Best Practice: Postal Votes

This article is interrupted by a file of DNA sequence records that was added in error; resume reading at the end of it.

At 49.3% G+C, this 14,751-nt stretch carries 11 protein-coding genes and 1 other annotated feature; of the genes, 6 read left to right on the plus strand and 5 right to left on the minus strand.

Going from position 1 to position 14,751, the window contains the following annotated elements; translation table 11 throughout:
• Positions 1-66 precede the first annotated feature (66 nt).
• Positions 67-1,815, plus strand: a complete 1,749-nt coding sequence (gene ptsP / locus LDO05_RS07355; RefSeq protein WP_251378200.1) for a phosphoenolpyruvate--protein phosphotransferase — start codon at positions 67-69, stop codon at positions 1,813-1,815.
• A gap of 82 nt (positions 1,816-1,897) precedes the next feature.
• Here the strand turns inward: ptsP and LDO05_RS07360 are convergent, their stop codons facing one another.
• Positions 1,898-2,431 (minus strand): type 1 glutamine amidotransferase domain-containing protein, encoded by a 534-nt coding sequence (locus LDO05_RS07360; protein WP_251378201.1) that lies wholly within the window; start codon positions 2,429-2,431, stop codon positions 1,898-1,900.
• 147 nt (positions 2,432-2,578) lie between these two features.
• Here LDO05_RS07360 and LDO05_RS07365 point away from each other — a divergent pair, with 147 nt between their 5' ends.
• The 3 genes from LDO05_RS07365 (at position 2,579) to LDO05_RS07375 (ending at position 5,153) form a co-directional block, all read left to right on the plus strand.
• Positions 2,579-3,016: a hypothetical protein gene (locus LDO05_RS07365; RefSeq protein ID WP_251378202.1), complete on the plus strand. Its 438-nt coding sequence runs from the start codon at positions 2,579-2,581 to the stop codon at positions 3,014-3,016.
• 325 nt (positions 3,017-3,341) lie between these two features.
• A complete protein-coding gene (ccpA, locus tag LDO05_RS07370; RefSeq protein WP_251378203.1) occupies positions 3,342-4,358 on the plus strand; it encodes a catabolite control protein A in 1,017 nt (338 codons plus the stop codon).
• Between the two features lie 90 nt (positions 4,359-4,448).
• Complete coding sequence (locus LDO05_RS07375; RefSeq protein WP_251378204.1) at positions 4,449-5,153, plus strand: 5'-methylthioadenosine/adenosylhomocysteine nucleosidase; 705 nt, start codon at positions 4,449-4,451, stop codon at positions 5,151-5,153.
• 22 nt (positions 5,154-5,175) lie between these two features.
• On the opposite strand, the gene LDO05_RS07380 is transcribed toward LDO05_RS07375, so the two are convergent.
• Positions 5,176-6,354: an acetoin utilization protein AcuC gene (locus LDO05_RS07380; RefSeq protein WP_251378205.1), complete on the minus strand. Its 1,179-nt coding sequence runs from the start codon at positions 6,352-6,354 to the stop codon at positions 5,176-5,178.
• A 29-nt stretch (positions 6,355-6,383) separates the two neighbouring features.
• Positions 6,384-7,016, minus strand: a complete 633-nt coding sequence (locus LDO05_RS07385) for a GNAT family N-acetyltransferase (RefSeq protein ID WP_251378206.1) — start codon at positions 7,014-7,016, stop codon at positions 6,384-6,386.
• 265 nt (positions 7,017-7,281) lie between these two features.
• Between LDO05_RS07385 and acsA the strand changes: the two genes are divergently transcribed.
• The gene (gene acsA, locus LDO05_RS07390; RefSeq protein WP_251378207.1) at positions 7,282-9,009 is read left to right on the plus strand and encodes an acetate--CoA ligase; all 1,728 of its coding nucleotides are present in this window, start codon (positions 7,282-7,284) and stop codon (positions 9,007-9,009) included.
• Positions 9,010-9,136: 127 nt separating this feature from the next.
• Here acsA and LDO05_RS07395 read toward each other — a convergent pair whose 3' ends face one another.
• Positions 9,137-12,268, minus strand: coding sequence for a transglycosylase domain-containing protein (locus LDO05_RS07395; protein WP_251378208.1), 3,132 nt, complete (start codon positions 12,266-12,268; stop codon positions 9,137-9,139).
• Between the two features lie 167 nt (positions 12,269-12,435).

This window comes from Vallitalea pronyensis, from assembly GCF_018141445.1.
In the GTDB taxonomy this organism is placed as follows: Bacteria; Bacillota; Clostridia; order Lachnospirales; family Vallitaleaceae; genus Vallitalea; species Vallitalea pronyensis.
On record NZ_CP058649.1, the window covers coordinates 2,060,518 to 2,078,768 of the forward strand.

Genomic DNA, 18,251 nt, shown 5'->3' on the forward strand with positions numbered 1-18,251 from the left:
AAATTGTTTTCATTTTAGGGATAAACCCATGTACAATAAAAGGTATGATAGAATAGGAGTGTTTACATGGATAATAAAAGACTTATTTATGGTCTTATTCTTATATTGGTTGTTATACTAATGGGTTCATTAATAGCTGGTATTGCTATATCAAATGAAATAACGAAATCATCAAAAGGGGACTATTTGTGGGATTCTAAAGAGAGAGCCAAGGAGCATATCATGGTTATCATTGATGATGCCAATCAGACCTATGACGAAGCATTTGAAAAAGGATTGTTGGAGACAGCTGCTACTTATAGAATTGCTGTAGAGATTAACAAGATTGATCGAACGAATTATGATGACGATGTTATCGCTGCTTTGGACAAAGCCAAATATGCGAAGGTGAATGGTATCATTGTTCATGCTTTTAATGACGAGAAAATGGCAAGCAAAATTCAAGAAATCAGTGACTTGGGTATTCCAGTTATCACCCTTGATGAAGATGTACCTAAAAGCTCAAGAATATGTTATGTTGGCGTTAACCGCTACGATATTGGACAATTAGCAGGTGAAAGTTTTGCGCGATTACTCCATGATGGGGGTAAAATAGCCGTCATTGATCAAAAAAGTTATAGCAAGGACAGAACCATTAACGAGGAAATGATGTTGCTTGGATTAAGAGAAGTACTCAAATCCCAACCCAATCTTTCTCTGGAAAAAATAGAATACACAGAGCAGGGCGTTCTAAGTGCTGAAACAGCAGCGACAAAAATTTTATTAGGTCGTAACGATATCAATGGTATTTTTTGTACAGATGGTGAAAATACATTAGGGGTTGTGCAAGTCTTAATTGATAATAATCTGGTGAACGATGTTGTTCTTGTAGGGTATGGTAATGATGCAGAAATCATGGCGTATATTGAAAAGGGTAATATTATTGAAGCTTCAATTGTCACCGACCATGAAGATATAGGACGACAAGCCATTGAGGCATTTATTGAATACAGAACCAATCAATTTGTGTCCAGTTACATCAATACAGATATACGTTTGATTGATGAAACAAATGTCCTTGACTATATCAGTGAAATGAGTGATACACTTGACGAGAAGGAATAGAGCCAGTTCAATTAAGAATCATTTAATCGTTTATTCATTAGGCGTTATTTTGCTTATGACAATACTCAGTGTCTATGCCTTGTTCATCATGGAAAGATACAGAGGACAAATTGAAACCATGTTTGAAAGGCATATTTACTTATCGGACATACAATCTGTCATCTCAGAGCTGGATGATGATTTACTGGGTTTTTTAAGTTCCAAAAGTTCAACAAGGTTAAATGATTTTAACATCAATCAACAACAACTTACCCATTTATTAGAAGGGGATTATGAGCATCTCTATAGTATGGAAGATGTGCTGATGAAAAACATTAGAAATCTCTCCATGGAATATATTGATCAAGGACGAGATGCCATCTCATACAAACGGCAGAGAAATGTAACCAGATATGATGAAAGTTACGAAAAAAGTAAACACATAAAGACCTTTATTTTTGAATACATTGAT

Many golf clubs have introduced postal voting for their members when voting at Annual General Meetings.  It is important therefore if your club has introduced this option, that firm ground rules are established to avoid any doubt about the authenticity of the result after the event.  The following points should be carefully considered by thise clubs embarking on this option: The club rules should clearly state that postal voting is allowed and set the rules for administering it. Before sending out the ballot papers a list of voting members should be prepared and each member is given a number (usually their membership number). The voting papers when sent out should be numbered in the same way so it can be clearly shown that there is a way of checking the votes should the situation arise. The number of voting papers sent out must agree with the numbers on the list and no additional papers should be printed without good reason. In the event of additional papers being printed these should be kept under lock and key and the numbers of those papers recorded in the presence of officers of the club. They would normally only be used in a situation in which it could clearly be agreed that a member had, for some unforeseen circumstances, not received their papers. It is important to have clearly printed envelopes for members to return their papers in, either through the post or by hand, and these should be kept unopened in the club safe prior to the meeting. On no account should anyone open these prior to the meeting. At the commencement of the Annual General Meeting, the Chairman of the meeting should ask for the appointment of scrutineers who should not be members of the committee, candidates or their proposers and seconders. It is best to have a minimum of four and probably better to have at least six. These members so appointed should do their counting behind locked doors in the office and on completing their counting should hand over to the Chairman of the meeting their findings, properly recorded, on a document in which they each sign to agree on the accuracy of their findings. The scrutineers should not have access to the list of members and their voting numbers. This should be kept in the club safe and would only be available on a decision by the club committee on a written request by members who are querying the result of the ballot. In the event of any ties then these should be dealt with by the Chairman of the meeting according to the rules of the club and not by the scrutineers. Whether the results are published on the board or not are dependent on the policy of the club but by posting the results including the votes cast for each candidate you will probably avoid any future recriminations. After the AGM, the voting slips along with the register of members should be kept for a specific period...
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